Social Security may allow a person a total of nine months in which the person can go over the $1,180 amount. Many people with CF think that SSA must give them nine months of trial work months. However, in the past year, Social Security offices around the country are saying there is not a mandate that a person be given a nine-month trial work period. Instead SSA says that their rules allow them to find a person is capable of substantial gainful activity (making more than $1,180 and working more than 20 hours a week) if the SSA representative determines there is evidence the person can engage in substantial gainful activity. Even if the person has not worked for nine months over the allowable amount, some SSA representatives are terminating benefits because the representative finds that the person is capable of working over the allowable monthly amount.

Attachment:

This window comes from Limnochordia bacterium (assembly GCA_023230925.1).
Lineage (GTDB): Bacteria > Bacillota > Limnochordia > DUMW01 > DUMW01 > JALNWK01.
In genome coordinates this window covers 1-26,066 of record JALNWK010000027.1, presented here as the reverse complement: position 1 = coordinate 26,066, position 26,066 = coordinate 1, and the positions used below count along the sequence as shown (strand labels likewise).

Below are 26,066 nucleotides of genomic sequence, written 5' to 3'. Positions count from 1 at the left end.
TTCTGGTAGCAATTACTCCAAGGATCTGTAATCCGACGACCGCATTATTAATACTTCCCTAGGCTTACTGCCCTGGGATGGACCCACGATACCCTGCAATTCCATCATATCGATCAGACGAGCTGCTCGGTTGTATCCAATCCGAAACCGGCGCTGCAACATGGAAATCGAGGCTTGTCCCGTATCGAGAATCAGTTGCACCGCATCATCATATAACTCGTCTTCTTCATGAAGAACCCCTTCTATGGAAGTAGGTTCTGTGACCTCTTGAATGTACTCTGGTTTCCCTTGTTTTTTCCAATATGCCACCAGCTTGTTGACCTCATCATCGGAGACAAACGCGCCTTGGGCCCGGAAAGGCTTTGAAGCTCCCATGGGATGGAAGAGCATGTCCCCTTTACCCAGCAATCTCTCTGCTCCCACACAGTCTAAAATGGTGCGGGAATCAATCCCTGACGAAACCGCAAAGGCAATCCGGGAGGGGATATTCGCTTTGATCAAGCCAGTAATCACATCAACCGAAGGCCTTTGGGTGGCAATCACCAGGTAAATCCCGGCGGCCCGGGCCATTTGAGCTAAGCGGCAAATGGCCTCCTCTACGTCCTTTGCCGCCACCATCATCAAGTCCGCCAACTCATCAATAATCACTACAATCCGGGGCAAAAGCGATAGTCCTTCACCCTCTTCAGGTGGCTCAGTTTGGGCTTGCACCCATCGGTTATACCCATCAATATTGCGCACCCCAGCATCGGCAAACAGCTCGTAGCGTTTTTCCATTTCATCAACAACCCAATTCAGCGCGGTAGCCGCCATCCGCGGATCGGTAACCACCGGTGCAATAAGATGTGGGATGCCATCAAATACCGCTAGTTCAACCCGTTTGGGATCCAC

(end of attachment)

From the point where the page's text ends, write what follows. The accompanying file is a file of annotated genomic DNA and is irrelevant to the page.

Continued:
This interpretation by many SSA representatives of the application of the nine-month trial work is very important to people with CF who are working part time and receiving benefits.


A discussion of the trial work period on the SSA website is confusing. The SSA website makes it seem like a person uses up only one trial work month if he works making more than $1,180 in a month. However, every time a person works making more than $860 a month (before taxes are taken out of the work check) one trial work month is used. This confusion often leads to a person with CF going over the allowable amount because he thinks he has not used all of his nine-month trial work period. Once the person has used up his nine-month trial work period, the next month the person makes over the $1,180 the person loses benefits.


Typically, SSDI takes at least 12 months to see that a person has gone over the allowable amount for work earnings and so then the person has an overpayment for any month in which benefits were paid after the month the person went over the allowable work earnings amount.